Why California Law Applies To Dividends Made By A Delaware Corporation (And Not To Some California Corporations)
Corporations incorporated under California's General Corporation Law are subject to the limitations on distributions set forth in Chapter 5 of that law. A foreign corporation may also be subject to Chapter 5 by virtue of Section 2115 of the Corporations Code. Many foreign corporations, however, either fail to meet the jurisdictional tests in Section 2115 or are exempted by Section 2115. California law may nonetheless apply to distributions to shareholders made by these corporations.
The California law in question is not Chapter 5 but the Uniform Voidable Transactions Act, Cal. Civ. Code §§ 3439 et seq. Claims under the UVTA are not governed by the internal affairs doctrine. Rather, they are "governed by the local law of the jurisdiction in which the debtor is located when the transfer is made or the obligation is incurred". Cal. Civ. Code § 3439.10(b). If a corporation has one place of business it is located there for purposes of the UVTA. If the corporation has more than one place of business, it is located at its chief executive office for purposes of the UVTA.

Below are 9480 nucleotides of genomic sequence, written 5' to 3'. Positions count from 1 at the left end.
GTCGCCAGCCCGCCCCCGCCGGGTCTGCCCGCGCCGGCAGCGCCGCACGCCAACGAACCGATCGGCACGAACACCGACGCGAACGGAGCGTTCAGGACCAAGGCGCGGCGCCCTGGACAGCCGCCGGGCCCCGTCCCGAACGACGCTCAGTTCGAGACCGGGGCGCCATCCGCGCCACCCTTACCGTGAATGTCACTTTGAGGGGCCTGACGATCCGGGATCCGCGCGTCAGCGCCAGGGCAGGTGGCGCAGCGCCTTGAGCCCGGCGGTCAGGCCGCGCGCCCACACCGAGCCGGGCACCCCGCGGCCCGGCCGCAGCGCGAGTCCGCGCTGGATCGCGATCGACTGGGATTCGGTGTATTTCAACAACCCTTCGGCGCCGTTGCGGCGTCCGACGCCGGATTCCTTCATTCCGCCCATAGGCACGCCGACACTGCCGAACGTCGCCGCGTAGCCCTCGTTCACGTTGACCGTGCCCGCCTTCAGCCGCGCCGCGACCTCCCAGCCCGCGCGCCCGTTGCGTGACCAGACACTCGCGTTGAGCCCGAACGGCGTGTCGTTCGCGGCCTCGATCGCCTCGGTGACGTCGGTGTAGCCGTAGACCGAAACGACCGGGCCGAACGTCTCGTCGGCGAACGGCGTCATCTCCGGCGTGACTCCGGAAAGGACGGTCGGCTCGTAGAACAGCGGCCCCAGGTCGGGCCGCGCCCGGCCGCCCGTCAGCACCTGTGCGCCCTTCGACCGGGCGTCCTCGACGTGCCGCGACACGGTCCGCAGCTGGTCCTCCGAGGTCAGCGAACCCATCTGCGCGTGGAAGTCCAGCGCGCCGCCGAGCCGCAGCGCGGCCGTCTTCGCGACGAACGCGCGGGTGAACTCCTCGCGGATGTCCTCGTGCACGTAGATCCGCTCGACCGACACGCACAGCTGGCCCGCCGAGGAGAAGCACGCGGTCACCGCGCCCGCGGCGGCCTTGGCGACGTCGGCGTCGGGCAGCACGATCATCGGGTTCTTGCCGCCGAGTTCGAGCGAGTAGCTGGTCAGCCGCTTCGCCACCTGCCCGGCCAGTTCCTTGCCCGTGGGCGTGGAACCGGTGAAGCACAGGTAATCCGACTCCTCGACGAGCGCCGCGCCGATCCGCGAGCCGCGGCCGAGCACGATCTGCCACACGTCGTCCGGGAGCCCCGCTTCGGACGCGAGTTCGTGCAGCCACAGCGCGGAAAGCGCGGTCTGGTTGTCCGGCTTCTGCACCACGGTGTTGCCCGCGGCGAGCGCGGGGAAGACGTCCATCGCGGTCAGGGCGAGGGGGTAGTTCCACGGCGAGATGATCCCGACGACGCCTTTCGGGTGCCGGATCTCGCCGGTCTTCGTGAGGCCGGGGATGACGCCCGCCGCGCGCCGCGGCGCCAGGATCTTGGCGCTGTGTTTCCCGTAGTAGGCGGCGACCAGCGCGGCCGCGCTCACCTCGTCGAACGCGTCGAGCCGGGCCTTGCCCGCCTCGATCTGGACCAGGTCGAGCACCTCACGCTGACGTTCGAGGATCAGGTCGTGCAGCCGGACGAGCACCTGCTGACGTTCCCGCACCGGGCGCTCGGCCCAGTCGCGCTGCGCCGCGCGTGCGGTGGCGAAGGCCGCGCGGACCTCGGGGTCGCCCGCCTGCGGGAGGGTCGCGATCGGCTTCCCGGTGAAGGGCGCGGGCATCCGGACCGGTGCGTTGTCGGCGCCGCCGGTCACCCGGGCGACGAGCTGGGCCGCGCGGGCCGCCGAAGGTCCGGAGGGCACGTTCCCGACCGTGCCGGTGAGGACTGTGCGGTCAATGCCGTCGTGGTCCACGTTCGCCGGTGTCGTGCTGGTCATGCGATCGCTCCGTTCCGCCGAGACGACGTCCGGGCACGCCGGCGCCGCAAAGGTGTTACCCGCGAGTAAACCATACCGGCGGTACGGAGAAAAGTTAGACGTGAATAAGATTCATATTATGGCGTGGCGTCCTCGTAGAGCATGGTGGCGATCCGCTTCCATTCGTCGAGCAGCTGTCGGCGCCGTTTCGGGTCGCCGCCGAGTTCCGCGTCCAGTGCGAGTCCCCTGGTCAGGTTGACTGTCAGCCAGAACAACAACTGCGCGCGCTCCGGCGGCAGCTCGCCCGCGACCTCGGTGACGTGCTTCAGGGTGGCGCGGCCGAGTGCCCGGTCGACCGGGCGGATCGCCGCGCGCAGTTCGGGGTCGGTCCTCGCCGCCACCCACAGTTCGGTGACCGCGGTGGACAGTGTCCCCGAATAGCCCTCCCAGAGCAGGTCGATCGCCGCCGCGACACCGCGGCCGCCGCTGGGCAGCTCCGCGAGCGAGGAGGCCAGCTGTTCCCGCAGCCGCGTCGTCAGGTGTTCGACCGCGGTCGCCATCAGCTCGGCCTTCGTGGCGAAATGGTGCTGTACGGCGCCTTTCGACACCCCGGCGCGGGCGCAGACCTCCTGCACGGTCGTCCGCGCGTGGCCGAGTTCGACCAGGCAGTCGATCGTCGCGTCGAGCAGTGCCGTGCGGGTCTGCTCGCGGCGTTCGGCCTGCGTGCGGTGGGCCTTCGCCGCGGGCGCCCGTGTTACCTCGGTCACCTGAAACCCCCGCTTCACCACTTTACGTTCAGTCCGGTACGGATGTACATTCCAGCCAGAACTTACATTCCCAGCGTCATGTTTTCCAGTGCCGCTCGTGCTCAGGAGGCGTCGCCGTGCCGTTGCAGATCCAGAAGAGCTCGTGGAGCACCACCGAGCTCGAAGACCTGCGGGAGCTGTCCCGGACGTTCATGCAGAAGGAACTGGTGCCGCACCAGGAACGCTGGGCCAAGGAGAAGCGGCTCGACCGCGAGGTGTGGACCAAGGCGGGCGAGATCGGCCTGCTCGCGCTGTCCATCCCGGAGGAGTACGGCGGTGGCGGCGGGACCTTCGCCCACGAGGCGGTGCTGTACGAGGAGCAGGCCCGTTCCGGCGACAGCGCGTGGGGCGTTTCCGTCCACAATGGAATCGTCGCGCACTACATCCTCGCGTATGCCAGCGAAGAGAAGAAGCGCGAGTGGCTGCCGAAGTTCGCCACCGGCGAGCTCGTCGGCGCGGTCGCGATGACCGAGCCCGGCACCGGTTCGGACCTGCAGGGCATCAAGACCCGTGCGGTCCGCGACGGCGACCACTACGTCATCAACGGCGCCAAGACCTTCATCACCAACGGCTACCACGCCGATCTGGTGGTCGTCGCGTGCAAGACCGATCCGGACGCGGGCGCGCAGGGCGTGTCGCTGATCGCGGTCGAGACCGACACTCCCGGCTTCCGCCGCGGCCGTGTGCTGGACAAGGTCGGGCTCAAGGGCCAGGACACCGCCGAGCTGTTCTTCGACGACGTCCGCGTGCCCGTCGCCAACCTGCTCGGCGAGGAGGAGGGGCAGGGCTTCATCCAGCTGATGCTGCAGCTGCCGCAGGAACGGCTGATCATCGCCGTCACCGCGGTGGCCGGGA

As a result of these provisions, a Delaware corporation may be subject to the UVTA regardless of whether it is subject to Chapter 5 of the Corporations Code. However, a California corporation that is subject to Chapter 5 may not be subject to the UVTA (if, for example, it has a single place of business in another state).